As the story goes, vocalist and multi-instrumentalist Manuel Gagneux probably didn’t intend for Zeal & Ardor to become as big as they are now when he started the project based on a rather rudely worded idea from an internet forum. It’s also likely he didn’t intend for Zeal & Ardor to eventually swing in a political direction like it did a few years later in 2020’s Wake of a Nation — an EP that appropriately responded to the murder of George Floyd with righteous anger towards police brutality and institutional racism. But whatever direction the project has taken, it stands that Zeal & Ardor have been increasingly in the spotlight as one of metal’s most unique and refreshing acts, offering a seamless blend of black metal with Black folk music from debut EP Devil is Fine onwards. That’s not even getting into the fact that it’s still fundamentally a solo project, anchored primarily by Gagneux’s musical range, vision, and perspective as a Black musician in metal.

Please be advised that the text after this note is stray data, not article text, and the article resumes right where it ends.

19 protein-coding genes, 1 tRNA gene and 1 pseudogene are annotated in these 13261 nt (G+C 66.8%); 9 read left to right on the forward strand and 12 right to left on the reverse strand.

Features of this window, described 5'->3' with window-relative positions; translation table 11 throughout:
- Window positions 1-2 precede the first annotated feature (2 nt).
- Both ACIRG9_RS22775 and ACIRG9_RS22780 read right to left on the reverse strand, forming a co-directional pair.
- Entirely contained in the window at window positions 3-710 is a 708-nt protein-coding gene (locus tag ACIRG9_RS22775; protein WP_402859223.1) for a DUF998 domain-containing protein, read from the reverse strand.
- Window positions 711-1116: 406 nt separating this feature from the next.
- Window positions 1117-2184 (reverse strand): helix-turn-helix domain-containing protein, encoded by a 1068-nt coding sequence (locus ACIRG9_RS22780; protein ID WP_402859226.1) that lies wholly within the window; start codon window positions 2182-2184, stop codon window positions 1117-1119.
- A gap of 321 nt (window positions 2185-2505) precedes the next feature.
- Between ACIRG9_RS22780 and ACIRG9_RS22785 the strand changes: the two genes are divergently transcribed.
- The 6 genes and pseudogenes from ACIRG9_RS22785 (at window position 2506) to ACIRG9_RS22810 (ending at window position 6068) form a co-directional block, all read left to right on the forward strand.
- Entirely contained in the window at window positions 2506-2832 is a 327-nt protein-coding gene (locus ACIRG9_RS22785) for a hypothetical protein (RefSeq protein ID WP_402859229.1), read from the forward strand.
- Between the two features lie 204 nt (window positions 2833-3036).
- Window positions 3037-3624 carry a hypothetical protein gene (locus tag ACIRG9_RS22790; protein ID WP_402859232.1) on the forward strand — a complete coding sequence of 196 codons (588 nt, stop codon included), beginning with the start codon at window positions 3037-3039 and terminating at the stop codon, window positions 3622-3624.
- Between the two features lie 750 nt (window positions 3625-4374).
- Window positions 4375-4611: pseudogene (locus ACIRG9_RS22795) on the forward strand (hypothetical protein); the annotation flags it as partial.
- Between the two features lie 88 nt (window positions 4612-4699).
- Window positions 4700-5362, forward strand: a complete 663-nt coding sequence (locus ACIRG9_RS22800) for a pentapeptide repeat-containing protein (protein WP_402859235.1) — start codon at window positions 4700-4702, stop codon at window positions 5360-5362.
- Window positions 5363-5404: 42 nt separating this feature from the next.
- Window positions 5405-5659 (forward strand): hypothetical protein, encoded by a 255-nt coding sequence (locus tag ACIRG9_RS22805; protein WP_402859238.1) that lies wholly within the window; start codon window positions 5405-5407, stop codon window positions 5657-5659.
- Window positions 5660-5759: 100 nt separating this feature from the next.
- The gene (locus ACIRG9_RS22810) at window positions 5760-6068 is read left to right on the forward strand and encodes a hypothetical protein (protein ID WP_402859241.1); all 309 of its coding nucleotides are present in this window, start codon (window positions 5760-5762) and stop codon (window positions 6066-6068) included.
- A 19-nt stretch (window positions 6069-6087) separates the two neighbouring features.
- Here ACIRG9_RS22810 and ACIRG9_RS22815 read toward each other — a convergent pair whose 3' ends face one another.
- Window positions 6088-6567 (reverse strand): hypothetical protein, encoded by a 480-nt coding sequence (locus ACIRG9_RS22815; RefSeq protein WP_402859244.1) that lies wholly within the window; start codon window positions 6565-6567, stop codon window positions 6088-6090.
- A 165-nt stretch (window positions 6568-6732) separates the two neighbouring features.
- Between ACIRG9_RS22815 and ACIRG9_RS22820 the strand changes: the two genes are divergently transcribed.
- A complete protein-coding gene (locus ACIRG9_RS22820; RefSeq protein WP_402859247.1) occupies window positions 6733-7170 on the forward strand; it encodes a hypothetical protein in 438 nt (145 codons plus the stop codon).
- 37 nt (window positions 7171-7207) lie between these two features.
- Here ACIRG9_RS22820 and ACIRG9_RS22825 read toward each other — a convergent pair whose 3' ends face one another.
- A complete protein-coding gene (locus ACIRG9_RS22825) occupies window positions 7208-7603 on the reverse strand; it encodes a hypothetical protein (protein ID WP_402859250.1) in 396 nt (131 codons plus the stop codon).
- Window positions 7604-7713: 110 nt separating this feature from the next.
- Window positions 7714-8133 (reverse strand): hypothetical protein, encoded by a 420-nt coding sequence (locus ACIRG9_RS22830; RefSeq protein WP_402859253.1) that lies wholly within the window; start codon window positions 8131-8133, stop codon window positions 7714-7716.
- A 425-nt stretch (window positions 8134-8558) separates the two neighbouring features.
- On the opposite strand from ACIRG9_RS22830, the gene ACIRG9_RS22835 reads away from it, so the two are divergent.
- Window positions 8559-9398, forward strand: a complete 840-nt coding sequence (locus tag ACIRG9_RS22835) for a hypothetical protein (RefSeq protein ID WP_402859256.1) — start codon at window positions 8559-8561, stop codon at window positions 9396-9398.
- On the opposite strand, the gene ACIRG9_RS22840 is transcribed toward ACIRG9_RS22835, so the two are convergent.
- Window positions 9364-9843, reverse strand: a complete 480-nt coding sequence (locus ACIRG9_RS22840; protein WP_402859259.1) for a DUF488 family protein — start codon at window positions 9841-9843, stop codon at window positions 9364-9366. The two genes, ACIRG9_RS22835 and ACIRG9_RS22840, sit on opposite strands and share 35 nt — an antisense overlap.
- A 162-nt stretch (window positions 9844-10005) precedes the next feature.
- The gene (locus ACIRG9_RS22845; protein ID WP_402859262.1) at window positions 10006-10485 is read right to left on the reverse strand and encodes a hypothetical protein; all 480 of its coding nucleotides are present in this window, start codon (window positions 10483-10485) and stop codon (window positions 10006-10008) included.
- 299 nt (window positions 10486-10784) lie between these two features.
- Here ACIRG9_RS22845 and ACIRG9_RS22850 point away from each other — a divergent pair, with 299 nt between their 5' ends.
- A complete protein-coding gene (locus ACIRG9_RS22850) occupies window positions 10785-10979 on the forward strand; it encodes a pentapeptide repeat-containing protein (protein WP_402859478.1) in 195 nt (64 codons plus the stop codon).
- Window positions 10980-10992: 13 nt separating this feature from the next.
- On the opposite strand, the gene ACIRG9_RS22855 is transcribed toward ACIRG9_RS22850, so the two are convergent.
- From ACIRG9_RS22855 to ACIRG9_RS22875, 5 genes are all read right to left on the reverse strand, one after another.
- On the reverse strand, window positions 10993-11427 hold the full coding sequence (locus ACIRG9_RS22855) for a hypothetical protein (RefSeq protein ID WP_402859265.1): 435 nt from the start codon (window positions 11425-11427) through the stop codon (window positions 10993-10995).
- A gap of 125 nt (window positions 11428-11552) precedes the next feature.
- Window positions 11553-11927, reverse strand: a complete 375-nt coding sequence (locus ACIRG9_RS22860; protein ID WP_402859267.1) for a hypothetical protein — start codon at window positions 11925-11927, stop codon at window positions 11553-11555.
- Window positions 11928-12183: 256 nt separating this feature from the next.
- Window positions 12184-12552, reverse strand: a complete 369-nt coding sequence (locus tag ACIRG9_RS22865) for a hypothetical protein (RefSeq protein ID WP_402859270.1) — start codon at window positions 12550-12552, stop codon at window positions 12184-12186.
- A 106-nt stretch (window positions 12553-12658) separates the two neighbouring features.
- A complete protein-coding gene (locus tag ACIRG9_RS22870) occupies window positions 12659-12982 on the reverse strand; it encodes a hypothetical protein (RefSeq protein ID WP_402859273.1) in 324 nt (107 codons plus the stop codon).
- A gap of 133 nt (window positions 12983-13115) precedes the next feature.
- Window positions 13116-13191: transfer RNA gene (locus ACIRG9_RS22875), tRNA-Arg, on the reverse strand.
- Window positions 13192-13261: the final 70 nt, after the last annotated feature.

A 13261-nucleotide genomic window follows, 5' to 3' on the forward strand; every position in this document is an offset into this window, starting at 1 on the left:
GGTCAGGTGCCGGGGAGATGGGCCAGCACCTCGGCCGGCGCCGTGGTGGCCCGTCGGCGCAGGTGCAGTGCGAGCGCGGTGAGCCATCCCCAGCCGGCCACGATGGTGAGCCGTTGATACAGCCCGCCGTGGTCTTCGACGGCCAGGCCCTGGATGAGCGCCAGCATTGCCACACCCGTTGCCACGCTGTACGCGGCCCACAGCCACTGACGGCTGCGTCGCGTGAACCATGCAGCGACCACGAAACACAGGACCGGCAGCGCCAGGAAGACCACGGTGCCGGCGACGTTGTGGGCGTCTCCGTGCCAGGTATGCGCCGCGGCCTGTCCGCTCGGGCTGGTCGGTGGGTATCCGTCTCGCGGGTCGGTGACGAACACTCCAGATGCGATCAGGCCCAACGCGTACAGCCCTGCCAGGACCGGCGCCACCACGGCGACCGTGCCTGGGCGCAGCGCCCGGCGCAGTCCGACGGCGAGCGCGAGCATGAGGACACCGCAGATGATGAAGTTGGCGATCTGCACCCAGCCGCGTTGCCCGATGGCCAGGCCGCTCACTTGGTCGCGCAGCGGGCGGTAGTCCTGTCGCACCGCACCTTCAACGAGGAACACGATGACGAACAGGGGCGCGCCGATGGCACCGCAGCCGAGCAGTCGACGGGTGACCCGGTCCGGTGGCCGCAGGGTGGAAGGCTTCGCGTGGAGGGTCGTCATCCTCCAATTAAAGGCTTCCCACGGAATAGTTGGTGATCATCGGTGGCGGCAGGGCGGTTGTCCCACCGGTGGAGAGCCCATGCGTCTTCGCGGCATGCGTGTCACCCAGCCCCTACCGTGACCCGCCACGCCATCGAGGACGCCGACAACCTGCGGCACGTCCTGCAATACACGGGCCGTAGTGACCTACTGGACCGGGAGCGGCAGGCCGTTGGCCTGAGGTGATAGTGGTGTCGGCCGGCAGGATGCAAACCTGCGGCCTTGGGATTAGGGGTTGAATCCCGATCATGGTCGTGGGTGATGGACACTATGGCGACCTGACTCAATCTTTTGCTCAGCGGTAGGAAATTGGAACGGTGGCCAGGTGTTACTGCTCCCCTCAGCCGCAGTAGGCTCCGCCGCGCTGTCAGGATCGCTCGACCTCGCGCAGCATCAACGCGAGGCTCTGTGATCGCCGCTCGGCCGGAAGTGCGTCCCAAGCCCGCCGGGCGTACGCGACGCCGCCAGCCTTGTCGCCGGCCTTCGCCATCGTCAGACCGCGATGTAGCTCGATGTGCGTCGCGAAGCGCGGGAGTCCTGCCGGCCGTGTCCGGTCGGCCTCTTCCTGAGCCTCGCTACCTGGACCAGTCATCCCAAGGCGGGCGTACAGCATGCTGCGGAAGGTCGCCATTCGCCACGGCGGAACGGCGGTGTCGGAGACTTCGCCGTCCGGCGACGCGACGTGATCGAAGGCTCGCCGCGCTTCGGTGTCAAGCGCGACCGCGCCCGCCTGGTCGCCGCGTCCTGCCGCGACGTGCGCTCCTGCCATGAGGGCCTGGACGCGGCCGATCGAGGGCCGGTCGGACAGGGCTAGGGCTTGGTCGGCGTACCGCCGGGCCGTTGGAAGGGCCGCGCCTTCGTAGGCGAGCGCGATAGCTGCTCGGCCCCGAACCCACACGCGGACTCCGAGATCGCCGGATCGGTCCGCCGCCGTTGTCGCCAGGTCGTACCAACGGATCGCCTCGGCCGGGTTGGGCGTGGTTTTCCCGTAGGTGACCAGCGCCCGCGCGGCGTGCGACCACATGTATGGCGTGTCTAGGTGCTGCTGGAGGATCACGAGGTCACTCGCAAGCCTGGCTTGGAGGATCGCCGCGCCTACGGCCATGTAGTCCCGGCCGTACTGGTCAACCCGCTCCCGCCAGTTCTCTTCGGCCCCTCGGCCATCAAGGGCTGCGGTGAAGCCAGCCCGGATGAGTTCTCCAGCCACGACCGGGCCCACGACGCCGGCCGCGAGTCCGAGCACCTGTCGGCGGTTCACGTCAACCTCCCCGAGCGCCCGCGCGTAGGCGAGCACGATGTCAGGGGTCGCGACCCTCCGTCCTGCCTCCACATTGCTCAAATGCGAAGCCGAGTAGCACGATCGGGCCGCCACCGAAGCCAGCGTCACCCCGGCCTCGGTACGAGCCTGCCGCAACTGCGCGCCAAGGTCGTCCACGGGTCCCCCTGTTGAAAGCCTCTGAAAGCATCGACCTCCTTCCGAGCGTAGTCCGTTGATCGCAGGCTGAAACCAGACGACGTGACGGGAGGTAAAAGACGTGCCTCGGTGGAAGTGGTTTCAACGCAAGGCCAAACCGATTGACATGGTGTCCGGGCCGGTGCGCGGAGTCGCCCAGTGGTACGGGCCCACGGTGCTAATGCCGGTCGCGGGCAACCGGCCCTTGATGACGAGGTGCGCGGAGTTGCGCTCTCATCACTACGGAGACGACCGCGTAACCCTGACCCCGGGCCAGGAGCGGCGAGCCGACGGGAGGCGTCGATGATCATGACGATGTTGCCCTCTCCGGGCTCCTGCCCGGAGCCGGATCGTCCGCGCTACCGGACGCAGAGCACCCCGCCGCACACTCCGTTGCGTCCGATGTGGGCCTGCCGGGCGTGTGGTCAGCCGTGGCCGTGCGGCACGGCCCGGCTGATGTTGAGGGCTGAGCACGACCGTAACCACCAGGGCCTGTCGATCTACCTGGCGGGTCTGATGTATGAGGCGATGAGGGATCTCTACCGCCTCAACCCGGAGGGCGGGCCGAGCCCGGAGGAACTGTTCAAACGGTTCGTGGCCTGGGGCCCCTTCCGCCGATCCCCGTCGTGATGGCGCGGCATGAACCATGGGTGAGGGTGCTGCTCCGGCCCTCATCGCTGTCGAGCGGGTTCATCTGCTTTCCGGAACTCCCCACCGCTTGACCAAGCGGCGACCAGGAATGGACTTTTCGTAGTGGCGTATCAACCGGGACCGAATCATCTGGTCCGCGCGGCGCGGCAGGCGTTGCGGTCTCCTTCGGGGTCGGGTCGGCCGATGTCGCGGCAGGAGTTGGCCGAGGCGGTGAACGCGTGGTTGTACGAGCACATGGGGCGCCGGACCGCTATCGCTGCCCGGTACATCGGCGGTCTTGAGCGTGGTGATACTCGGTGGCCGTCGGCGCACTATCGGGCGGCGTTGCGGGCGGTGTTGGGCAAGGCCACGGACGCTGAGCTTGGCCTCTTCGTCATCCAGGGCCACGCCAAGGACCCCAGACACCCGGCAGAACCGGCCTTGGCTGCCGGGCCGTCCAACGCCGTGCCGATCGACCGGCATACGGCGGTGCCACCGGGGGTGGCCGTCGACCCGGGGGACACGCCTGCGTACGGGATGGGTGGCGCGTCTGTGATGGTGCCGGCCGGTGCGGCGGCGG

With all this backstory in mind, the sky is the limit for where Gagneux intends to take the Zeal & Ardor moniker. This brings us to Zeal & Ardor (henceforth Z&A), the band’s fourth release but only their sophomore full length following 2018’s defining LP Stranger Fruit. Let’s get this out of the way early — where Wake of a Nation made its powerful political message clear from the get-go, Z&A returns instead to the spirit of the original genre-meld, featuring myriad references to the occult, churches lit aflame, and many a pagan ritual. And much like the debut EP’s Devil, this is fine: it’s not forever incumbent upon Gagneux to have his music reflect the trauma that anti-Black racism brings. Instead, Z&A purports to be more or less a direct thematic continuation from Stranger Fruit, musical formula and all.